Beowulf: The Graphic Compendium: Graphic Narratives 1970-2012
Goldenberg, Rebecca Sara Marie, M.A., Purdue University, May 2013. Beowulf - The Graphic Compendium: Graphic Narratives 1970-2012. Major Professor: Shaun Hughes. Educators, learned readers, and uninitiated audiences are seeking fresh new material on Beowulf that will enthrall and inspire a new generation of readers. However, there does not yet exist a definitive guidebook on which materials are faithful adaptations and which are simply sensationalist approximations. In this paper, I will argue that the ultimate undertaking to recreate the epic for the modern audience is successful in the Beowulf graphic novel. Here I will examine seventeen publications, from 1970 until 2012, in order to determine three main categories: first, those that are faithful enough to uphold the core elements of the original; second, works that will provide the reader with a starting point to later pursue other Beowulf publications; and third, those that adopt the characters out of context and are unlikely to garner an appreciation for the epic. The results of my findings are three strong contenders for the rights to a knowledgeable reader's high estimation. Gareth Hinds illustrated a visually breathtaking and more traditional accompaniment to Francis Gummere and A.J. Church's translations that is sure to enthrall an adult audience. Stefan Petrucha and Kody Chamberlain's version uses narrative paneling and speech balloons to render the language more accessible to the modern young adult audience. Finally, Paul D. Storrie and Ron Randall turn Beowulf into children's literature with bright colors and easily understood language that nevertheless remains true to the epic. All three versions are likely to stimulate the uninitiated reader to pursue other publications on the topic and should be considered appropriately inspirational classroom materials. Because of these publications' vast differences, I will determine each approach's viability as a complementary resource or even an appropriate substitution in lieu of the epic itself. My aim is to rationalize the authors and illustrators' choices in their portrayals of the characters from an educational perspective and to answer the question of whether each publication is worthy of a scholarly pursuit. It is my hope that all of my findings will aid educators, parents, and the casual passerby to find the appropriate means by which they will encounter, and hopefully enjoy, Beowulf through graphic narratives.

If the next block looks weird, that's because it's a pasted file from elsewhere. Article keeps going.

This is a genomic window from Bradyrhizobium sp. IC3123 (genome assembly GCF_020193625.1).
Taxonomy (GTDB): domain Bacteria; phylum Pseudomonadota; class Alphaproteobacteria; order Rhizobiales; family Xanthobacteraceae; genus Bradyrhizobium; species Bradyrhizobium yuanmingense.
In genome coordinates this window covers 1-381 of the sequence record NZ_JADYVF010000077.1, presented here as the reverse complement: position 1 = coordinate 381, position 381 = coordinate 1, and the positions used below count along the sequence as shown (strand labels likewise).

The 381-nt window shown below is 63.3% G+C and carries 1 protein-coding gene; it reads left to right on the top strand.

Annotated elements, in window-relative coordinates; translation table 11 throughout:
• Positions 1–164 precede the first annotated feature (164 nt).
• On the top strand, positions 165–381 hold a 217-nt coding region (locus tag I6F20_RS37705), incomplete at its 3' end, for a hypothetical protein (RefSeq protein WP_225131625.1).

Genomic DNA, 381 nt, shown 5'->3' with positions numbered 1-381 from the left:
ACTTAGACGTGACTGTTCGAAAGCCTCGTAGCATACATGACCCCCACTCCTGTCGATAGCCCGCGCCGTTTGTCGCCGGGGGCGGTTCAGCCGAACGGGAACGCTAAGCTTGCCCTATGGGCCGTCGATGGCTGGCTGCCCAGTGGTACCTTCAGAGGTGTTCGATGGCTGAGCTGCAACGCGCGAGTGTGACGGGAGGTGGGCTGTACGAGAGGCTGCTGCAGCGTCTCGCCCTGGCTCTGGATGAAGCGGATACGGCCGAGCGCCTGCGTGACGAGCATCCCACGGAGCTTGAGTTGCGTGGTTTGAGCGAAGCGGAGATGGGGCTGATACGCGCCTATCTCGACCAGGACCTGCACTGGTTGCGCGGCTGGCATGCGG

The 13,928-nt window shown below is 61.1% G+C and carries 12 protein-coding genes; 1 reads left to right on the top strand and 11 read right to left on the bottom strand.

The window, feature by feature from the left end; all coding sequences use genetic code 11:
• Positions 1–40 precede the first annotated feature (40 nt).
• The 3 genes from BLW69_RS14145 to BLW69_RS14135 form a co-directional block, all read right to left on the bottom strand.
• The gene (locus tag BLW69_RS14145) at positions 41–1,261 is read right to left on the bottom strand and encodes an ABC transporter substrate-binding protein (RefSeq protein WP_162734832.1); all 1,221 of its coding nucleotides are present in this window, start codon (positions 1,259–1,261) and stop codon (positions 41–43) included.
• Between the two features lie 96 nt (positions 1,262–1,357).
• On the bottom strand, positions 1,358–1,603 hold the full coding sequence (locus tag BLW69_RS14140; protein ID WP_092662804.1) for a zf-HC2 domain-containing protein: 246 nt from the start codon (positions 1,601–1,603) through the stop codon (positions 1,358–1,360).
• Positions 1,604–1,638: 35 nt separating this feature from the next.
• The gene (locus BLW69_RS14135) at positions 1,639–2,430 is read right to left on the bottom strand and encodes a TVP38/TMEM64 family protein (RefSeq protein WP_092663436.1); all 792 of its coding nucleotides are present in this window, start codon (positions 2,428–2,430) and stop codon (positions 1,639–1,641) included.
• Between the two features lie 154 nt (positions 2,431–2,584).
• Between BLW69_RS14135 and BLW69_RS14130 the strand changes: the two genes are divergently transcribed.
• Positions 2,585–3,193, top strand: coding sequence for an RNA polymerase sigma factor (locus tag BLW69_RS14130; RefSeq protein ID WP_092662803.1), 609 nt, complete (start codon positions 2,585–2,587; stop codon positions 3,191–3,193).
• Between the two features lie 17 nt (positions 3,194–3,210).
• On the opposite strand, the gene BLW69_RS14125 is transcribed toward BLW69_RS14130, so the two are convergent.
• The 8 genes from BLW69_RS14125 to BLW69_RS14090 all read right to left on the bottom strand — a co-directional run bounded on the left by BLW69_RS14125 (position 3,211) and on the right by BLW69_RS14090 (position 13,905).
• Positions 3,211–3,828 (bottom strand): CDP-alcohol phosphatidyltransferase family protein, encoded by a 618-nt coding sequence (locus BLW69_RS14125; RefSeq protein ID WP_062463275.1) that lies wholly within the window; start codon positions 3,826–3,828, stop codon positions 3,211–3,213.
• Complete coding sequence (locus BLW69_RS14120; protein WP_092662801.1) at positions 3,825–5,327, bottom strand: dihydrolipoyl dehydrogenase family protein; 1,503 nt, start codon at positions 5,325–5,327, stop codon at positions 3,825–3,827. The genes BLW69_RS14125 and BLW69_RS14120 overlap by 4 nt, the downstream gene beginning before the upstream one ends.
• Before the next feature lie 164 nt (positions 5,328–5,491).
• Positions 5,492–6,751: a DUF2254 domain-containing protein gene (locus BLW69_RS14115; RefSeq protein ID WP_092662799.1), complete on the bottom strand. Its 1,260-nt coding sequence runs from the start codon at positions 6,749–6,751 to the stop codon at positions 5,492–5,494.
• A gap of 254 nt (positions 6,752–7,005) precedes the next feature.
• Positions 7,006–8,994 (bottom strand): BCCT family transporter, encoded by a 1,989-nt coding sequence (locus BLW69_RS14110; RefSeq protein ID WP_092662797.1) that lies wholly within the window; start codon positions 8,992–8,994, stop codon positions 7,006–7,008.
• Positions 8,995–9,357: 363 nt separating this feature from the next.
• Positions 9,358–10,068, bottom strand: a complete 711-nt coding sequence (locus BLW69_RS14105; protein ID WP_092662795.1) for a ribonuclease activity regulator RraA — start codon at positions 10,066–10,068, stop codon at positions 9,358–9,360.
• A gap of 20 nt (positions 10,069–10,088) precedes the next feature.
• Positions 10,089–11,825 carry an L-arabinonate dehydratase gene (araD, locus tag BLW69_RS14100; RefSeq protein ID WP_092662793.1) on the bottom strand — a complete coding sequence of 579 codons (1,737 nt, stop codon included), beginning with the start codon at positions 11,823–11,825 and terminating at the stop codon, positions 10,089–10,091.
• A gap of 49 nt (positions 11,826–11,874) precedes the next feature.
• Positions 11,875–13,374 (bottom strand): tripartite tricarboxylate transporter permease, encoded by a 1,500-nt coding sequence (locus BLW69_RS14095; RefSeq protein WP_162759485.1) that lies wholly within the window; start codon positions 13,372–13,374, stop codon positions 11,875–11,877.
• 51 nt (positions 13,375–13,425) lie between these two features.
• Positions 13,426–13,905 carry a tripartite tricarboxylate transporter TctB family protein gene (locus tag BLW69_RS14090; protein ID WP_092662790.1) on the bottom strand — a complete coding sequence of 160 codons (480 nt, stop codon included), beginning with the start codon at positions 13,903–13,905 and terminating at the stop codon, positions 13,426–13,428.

Hughes, Purdue University.
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